Apple Hates to Admit Defeat: 10 Reasons Why

By Don Reisinger  |  Posted 2010-10-28 Print this article Print

News Analysis: Apple hates to admit defeat. Time and time again, the company has proved that it would rather come up with a solution that benefits it, rather than give in to critics' demands.

Apple's white iPhone 4 won't be available until the spring, the company announced recently. With that announcement, Apple has now delayed the device three times. And there is some speculation that it could continue to see manufacturing "challenges" persist into next year, causing yet another delay of the smartphone.

As Apple continues to delay the device, some are wondering why the company won't simply admit that the product isn't worth developing and cut its losses, rather than suffer the embarrassment of delaying it for another time. Of course, the reason why is simple: Apple doesn't want to admit defeat. It doesn't want to tell the rest of the world that it couldn't follow through on a promise. 

That's a common response from Apple, one that has helped define the company.  

Here are the reasons why Apple hates to admit defeat. 

1. It's Steve Jobs' focus 

Steve Jobs is an interesting person. He might be viewed as one of the most successful CEOs in the technology industry, but his ego is well-known in that space. The very thought of admitting that he wasn't able to deliver something that he promised is something that would make this executive cringe. Simply put, retreating is not something Steve Jobs considers. As long as he is at the company, Apple will never admit defeat. 

2. Apple rarely needs to admit defeat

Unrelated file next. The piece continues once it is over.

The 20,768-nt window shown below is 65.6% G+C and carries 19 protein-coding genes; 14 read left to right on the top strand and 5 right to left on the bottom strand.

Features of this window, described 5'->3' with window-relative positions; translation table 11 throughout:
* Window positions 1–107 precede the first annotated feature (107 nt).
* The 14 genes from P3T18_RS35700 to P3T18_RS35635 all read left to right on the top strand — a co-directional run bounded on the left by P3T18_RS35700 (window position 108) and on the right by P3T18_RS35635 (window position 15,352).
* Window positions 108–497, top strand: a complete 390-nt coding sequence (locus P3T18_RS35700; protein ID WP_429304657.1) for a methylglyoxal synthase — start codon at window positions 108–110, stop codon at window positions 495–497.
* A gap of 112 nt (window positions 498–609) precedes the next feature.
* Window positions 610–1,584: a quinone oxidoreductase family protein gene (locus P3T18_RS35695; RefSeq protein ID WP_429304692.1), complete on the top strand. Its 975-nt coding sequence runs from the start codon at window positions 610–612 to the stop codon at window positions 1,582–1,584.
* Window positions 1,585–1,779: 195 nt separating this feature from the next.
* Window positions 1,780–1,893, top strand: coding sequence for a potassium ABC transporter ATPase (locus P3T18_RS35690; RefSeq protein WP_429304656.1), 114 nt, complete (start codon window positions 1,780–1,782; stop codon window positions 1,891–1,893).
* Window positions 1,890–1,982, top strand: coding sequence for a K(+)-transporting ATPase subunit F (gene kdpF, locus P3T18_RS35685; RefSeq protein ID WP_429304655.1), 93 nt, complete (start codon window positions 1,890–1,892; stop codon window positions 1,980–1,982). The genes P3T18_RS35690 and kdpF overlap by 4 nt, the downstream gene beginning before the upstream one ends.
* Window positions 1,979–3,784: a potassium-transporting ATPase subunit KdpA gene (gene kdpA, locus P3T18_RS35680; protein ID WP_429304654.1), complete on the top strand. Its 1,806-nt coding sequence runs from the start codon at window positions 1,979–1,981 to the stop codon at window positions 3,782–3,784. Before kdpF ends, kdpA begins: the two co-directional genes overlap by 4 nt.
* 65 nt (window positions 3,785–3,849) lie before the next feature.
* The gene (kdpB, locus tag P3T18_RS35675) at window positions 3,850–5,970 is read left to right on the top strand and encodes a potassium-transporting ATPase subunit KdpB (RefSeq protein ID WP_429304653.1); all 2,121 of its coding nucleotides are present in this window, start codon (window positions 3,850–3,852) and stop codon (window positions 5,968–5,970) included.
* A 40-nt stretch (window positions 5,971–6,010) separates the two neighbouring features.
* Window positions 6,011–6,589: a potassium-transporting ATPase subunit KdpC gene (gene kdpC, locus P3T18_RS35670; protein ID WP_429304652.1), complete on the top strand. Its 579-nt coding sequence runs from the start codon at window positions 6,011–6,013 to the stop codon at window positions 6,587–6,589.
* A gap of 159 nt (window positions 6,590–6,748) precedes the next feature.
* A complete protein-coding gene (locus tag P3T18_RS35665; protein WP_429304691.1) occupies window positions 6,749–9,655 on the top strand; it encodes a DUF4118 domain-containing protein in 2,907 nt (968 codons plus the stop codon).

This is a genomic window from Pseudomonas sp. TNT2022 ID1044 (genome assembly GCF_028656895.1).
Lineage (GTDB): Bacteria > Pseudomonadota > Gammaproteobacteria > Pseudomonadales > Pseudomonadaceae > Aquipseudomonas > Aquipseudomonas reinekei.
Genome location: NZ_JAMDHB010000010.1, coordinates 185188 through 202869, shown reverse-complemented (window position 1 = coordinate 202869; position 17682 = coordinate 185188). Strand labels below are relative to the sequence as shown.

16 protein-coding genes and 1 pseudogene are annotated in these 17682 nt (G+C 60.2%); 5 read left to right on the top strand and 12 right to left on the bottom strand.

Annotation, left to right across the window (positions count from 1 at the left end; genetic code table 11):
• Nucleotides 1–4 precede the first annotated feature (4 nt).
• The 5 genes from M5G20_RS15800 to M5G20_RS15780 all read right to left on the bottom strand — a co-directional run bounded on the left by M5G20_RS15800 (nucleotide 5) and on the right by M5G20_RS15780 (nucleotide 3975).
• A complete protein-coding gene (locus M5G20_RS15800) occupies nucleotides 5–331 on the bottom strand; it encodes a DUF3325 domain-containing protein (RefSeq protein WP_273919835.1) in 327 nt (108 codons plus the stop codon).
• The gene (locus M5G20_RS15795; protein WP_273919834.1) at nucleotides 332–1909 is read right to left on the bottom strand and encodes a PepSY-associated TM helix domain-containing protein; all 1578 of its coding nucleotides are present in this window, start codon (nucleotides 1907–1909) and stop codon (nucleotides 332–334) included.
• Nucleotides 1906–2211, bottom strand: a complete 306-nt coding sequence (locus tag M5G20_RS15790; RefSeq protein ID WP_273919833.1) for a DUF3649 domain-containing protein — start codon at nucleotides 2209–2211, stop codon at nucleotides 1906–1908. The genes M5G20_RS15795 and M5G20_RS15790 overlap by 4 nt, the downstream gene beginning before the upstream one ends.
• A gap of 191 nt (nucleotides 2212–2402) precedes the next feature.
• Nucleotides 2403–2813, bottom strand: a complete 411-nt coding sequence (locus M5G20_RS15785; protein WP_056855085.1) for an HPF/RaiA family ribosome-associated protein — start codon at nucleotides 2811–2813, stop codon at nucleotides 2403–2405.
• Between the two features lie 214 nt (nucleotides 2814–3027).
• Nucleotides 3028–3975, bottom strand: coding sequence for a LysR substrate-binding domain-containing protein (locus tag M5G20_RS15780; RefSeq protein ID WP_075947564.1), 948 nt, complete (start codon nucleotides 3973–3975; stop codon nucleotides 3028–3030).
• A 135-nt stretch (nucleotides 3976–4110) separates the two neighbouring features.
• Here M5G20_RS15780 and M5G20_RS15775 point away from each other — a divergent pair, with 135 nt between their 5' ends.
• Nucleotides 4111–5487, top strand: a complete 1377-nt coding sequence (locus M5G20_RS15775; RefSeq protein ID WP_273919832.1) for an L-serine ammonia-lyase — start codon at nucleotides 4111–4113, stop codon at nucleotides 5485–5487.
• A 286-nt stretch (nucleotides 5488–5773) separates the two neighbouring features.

When someone objectively views the mistakes Apple has made in the past, he quickly comes to the conclusion that the mistakes are few and far between. For the most part, Apple has an impressive track record of delivering products that work as the company said they would. As a result, Apple hasn't often had the experience of admitting defeat or apologizing for mistakes.  

3. It knows consumers don't care 

Although consumers might not like when a product doesn't work right or the device they've been promised gets delayed, Apple fully understands that those complaints typically fade away quickly and are soon forgotten. That was especially evident when the iPhone 4's antenna woes became big news, but quickly fell from headlines as consumers stopped caring so much. Throughout that ordeal, Apple still sold millions of iPhones. 

4. Its fan base 

One of the luxuries Apple enjoys is a cultlike following. Apple's fans are true to the company until the end. They will tenaciously defend it against criticism. So, when complaints break out or Apple makes a mistake, it's easy for the company to lean on its following to gloss over its mistakes. 

Don Reisinger is a freelance technology columnist. He started writing about technology for Ziff-Davis' Since then, he has written extremely popular columns for, Computerworld, InformationWeek, and others. He has appeared numerous times on national television to share his expertise with viewers. You can follow his every move at

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